A Small Place
A brilliant look at colonialism and its effects in Antigua--by the author of Annie John
"If you go to Antigua as a tourist, this is what you will see. If you come by aeroplane, you will land at the V. C. Bird International Airport. Vere Cornwall (V. C.) Bird is the Prime Minister of Antigua. You may be the sort of tourist who would wonder why a Prime Minister would want an airport named after him--why not a school, why not a hospital, why not some great public monument. You are a tourist and you have not yet seen . . ."
So begins Jamaica Kincaid's expansive essay, which shows us what we have not yet seen of the ten-by-twelve-mile island in the British West Indies where she grew up.
Lyrical, sardonic, and forthright by turns, in a Swiftian mode, A Small Place cannot help but amplify our vision of one small place and all that it signifies.
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LibraryThing ReviewUser Review - dypaloh - LibraryThing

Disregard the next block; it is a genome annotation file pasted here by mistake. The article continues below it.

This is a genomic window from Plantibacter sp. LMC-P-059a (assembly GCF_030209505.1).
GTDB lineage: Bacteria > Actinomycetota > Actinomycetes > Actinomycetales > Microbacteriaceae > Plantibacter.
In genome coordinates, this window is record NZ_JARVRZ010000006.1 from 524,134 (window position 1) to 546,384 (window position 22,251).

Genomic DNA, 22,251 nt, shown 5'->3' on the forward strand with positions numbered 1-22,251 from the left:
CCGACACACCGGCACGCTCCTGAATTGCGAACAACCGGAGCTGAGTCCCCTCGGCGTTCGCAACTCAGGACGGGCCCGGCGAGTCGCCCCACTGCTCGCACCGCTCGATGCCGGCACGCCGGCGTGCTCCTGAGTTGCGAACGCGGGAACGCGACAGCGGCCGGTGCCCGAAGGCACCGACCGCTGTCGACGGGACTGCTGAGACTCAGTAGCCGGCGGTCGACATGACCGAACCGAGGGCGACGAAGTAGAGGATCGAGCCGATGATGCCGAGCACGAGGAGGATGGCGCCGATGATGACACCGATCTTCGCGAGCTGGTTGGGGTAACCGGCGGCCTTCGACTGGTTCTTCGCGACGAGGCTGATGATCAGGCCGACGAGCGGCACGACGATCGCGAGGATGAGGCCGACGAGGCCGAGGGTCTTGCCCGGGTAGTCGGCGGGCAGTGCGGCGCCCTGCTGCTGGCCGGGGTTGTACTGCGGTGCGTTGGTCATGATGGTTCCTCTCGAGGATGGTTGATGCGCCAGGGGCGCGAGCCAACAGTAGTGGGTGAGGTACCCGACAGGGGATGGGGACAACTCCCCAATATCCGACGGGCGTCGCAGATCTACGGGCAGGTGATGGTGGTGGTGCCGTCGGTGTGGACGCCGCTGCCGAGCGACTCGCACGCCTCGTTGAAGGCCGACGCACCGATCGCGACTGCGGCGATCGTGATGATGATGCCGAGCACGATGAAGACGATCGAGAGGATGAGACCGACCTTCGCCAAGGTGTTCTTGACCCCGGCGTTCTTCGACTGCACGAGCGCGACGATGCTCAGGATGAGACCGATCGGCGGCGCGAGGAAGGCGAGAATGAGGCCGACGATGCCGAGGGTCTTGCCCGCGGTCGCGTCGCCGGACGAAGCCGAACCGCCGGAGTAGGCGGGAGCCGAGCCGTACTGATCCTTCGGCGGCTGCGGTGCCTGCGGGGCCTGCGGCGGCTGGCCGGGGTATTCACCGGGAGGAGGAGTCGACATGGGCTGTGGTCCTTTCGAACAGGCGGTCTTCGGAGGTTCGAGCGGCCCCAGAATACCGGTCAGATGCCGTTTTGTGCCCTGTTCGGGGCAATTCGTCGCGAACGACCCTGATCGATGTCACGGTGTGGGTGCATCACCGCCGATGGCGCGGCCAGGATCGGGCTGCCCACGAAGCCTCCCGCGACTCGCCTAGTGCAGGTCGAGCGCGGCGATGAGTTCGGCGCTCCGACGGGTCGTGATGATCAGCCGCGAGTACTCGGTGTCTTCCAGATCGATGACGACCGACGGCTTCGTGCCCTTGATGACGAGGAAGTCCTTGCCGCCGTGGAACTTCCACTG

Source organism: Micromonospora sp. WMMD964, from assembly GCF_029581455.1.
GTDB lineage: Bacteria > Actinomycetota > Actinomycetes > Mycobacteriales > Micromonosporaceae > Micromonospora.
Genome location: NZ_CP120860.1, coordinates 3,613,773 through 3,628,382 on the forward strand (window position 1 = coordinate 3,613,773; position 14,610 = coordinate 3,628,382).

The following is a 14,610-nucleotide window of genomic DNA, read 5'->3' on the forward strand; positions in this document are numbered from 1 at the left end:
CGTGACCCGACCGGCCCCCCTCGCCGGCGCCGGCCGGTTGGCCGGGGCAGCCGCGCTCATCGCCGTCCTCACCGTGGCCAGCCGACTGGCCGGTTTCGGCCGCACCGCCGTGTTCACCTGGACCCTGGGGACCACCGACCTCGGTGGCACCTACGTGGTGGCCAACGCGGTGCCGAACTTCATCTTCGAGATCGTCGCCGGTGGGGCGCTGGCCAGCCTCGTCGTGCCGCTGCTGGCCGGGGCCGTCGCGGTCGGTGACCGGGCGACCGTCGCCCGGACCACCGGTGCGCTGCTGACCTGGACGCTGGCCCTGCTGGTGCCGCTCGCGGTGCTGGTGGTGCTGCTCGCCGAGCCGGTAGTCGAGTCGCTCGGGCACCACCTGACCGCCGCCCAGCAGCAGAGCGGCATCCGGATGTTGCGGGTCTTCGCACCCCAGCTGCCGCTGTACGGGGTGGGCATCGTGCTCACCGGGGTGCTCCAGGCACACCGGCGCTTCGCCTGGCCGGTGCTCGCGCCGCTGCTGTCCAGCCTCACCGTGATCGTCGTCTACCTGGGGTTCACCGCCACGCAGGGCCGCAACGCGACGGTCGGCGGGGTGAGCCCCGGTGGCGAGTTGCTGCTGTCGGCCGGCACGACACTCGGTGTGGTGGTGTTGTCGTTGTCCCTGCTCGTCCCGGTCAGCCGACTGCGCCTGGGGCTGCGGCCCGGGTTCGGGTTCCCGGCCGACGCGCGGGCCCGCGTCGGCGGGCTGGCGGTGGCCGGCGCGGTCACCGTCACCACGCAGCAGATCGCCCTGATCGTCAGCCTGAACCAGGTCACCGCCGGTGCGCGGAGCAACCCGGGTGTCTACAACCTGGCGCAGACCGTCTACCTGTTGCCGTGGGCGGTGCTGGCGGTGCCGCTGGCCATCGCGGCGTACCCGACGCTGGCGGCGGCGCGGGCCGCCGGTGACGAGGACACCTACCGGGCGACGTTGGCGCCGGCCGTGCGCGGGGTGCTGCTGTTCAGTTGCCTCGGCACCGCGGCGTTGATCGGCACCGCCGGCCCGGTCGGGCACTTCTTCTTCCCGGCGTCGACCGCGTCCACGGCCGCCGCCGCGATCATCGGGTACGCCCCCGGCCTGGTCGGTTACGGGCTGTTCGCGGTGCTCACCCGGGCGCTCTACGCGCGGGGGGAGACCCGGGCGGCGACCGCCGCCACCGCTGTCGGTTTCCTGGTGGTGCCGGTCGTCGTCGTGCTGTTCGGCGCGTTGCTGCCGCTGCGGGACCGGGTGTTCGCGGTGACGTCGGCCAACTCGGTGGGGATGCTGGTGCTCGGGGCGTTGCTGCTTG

An initial thought: Jamaica Kincaid is writing, as the blurb from Salman Rushdie alerts us, a “jeremiad.” She first expresses her discontent by scorning modern-day tourists in her native Antigua. She ... Read full review
LibraryThing ReviewUser Review - chrisblocker - LibraryThing
I've heard of Jamaica Kincaid for years, but I've never read her work until now. Of the titles she's written, A Small Place is not one I recall ever having been mentioned. It's a short book. It's non ... Read full review